This story was originally reported and written in Hindi. PARI Education works with students, research scholars and educators across India who report, write and illustrate for us in a language of their choice.
When Mansaram Tutania states his price for the shawl, the customer’s response is immediate: “I don’t have a government job. Can you reduce the rate?”
But Mansaram does not budge. “It’s fixed,” says the 72 year-old weaver, and the deal is shortly sealed. “Making a shawl is painstaking work. And then it takes effort to find the wool as very few people rear sheep and goats these days,” he says explaining why he sticks to his asking price.
Mansaram and his wife, Bimla Devi, work on a loom at their home in Kandbari village of Himachal Pradesh. They have been weaving handlooms for the last 50 years. They make gardu (blankets), shawls, stoles, and mufflers among other woven items. “My family has always had a charkha [spinning wheel],” says Mansaram who learnt the craft at as a young adult from a neighbour in Palampur. “I spent most of my life grazing cattle until I was 21,” he says. “Back then no one here had much of a school education. Even my family never told me to study,” he says about why he didn’t attend school.
Once the fleece is sheared, cleaned and dried, a charkha (spinning wheel) is used to separate the fibres of the wool. Photos by Amrita Rajput
The master weaver recalls dividing his time between working in the fields and taking his family’s livestock – cows, buffaloes, sheep and goats – to graze. Mansaram belongs to the Gaddi community, listed as a Scheduled Tribe in Himachal Pradesh. Ever since I was a boy, I had observed this work being done. I never imagined doing any other sort of work.”
Bimla Devi says that the weaving process involves multiple steps. Once the fleece is cut from the sheep, it is cleaned and dried in the sun. A machine is then used to separate the fibres. “We bring the wool home and I create threads from it using a charkha,” she says. The spinning is usually done by women, and Bimla must do it along with her domestic work.
We have been to Delhi and put up a counter at Pragati Maidan for a month. We rented this counter from the government for 50,000 rupees… We couldn’t sell much as customers wanted softer cloth and ours were rough…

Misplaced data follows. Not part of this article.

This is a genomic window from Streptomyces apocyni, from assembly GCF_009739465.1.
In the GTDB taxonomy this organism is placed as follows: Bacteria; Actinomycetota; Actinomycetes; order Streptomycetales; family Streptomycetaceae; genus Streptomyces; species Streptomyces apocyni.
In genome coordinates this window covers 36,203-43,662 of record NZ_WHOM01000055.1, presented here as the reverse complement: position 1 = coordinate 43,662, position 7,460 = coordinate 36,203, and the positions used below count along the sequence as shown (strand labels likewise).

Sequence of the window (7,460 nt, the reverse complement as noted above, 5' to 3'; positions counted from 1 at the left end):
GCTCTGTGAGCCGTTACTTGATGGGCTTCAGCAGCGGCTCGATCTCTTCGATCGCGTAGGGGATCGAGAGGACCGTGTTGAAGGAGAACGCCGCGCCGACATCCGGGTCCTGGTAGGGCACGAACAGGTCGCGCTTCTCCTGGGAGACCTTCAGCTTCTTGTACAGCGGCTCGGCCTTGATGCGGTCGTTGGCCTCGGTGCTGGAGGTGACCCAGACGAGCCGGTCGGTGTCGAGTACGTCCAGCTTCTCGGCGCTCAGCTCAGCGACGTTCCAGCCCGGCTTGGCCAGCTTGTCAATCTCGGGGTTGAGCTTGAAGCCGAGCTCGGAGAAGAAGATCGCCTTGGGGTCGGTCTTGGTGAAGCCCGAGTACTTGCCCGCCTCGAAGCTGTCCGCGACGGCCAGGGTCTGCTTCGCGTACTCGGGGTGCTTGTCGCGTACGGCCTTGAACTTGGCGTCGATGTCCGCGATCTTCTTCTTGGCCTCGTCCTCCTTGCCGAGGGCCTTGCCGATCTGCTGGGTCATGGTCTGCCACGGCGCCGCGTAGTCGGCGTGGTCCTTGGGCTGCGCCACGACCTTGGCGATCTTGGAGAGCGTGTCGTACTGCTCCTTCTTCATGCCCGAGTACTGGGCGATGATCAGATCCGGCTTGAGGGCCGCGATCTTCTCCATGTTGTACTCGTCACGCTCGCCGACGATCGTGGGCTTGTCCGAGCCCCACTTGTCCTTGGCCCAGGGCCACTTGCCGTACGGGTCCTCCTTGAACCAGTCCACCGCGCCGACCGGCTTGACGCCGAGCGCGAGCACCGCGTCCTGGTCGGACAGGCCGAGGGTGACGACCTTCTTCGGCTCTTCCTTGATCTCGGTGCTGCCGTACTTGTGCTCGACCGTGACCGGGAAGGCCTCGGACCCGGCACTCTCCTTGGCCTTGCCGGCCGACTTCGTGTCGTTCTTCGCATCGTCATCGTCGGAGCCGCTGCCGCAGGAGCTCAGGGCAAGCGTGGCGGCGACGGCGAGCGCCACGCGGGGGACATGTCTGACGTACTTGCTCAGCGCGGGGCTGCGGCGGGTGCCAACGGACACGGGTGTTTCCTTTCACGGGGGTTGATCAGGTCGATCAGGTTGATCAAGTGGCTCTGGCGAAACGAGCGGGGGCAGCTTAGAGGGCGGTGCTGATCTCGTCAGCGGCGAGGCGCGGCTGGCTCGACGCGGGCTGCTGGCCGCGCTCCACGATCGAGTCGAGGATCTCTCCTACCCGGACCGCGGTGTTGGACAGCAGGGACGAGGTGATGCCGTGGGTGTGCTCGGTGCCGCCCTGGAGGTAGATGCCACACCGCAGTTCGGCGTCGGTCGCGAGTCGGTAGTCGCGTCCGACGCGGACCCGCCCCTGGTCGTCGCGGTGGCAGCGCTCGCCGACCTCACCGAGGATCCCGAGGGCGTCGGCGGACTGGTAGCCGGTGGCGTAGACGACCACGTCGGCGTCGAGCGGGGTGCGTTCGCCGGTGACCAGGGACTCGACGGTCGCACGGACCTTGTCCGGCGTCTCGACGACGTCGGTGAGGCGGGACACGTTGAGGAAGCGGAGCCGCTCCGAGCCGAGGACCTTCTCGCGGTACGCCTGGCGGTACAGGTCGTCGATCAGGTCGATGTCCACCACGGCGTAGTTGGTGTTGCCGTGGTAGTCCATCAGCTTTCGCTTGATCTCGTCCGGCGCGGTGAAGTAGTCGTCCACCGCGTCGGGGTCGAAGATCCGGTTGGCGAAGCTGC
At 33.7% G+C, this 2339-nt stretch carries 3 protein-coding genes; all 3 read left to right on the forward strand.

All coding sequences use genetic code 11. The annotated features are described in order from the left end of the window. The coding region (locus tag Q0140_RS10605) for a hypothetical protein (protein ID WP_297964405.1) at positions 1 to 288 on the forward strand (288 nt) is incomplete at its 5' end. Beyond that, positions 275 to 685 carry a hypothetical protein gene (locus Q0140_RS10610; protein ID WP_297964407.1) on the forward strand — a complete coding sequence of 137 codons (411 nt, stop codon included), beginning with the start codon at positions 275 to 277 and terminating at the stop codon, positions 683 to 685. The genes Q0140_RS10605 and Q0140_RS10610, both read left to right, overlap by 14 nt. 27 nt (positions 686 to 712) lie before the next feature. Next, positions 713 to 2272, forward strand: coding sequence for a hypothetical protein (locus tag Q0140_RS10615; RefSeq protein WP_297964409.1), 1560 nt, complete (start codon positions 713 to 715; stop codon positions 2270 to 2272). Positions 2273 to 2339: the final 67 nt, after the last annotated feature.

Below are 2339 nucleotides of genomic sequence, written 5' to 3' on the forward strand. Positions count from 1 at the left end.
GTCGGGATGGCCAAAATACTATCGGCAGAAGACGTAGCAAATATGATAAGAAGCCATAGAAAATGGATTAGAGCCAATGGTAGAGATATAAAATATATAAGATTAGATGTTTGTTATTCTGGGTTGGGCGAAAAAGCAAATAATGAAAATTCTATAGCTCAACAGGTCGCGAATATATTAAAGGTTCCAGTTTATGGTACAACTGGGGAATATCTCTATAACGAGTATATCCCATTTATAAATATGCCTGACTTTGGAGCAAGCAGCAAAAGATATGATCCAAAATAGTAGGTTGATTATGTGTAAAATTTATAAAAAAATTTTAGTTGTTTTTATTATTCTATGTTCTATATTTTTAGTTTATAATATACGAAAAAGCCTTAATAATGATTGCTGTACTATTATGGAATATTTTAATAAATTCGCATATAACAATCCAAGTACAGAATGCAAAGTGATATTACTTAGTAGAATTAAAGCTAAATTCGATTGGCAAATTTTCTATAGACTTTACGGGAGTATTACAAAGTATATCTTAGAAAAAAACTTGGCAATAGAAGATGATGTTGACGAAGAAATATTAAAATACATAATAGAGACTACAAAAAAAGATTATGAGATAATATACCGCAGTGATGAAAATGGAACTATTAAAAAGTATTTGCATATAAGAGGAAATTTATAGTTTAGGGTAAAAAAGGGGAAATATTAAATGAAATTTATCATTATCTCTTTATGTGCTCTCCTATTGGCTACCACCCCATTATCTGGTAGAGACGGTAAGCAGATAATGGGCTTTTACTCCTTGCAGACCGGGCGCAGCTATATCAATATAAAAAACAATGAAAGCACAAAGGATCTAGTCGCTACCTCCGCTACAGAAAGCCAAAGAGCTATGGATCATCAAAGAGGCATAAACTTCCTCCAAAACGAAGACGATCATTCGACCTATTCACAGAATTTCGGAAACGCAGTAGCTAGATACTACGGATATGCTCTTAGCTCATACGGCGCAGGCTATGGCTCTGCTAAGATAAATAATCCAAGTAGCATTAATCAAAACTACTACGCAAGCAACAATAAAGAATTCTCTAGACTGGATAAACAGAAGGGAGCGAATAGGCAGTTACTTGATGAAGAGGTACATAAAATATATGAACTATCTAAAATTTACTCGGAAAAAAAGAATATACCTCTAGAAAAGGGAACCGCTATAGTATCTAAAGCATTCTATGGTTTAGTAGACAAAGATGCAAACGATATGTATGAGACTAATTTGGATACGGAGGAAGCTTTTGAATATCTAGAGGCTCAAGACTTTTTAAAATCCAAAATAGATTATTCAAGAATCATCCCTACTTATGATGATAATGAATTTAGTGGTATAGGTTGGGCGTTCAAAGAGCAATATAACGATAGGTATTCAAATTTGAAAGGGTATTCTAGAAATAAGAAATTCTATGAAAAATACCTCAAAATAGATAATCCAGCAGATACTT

Bundles of spun yarn are then attached to the loom, ready to be woven into blankets, shawls and coats. “We wash the woven cloth before we begin weaving as this strengthens it,” says Mansaram.”
When he first started weaving, a shawl would sell for Rs. 50. “The cost of making a shawl depends on the wool. Nowadays, the wool itself costs 100 rupees per kilo. One shawl uses 2-3 kilos of wool, and this could increase depending on the length. We can sell a shawl for 1,500-2,000 rupees,” he says.
Bundles of spun yarn are then attached to the handloom, ready to be woven into blankets, shawls and coats. Photos by Amrita Rajput
In his youth, he remembers walking to urban areas across Himachal Pradesh, such as Kangra, Spiti, Kullu and Manali as well as Delhi, to sell his products. Now, his age and ill-health keep him home. “I cannot weave as much as I once could,” he says.
Weaving a shawl takes Mansaram upto five days, while a gardu can take him 15-30 days to complete. Used mainly during the monsoon and winter seasons, gardus are woven only in Himachal Pradesh. “Rain or snow and moisture cannot penetrate this blanket. Only one is needed to keep you warm during the winter. They also dry very quickly,” he says, proudly ascribing these benefits to the weaving technique used for these blankets, each of which sells for Rs. 8,000.
“The lockdowns did not affect us as people from nearby villages continued to visit. People from the Gaddi community still buy handwoven shawls and coats for the bridegroom during weddings,” said Mansaram. Stable demand for these traditionally woven garments and the fall in the number of weavers in Kangra, has enabled the family to continue making a living through their craft.
“Almost everyone in my family knows how to weave, but no one wants to do this work anymore because it takes a lot of effort,” he says. Mansaram and his wife had two sons – one died a few years ago, and the other lives with them along with his family of a wife and two children.
“We’re the only ones left in our village who still do this work,” he says, “I don’t know what will happen after we are gone.”
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Amrita Rajput is a final year student pursuing a Bachelors in Sociology at the Gauri Devi Government College for Women in Alwar, Rajasthan. She was chosen by the non-governmental organisation, Sahje Sapne, for a year-long mentorship and skilling programme that included a short course on documentation with PARI Education. Amrita says, “I never imagined I would learn so much during my internship at PARI. I learned to write stories, take photographs and even make documentaries. I learned that making a good photo and video needs patience. While making the video for this story, I felt this was how dialogues should be – as if we were a part of another person’s story, and everyday life, with the conversations that make this imprinted on our minds.”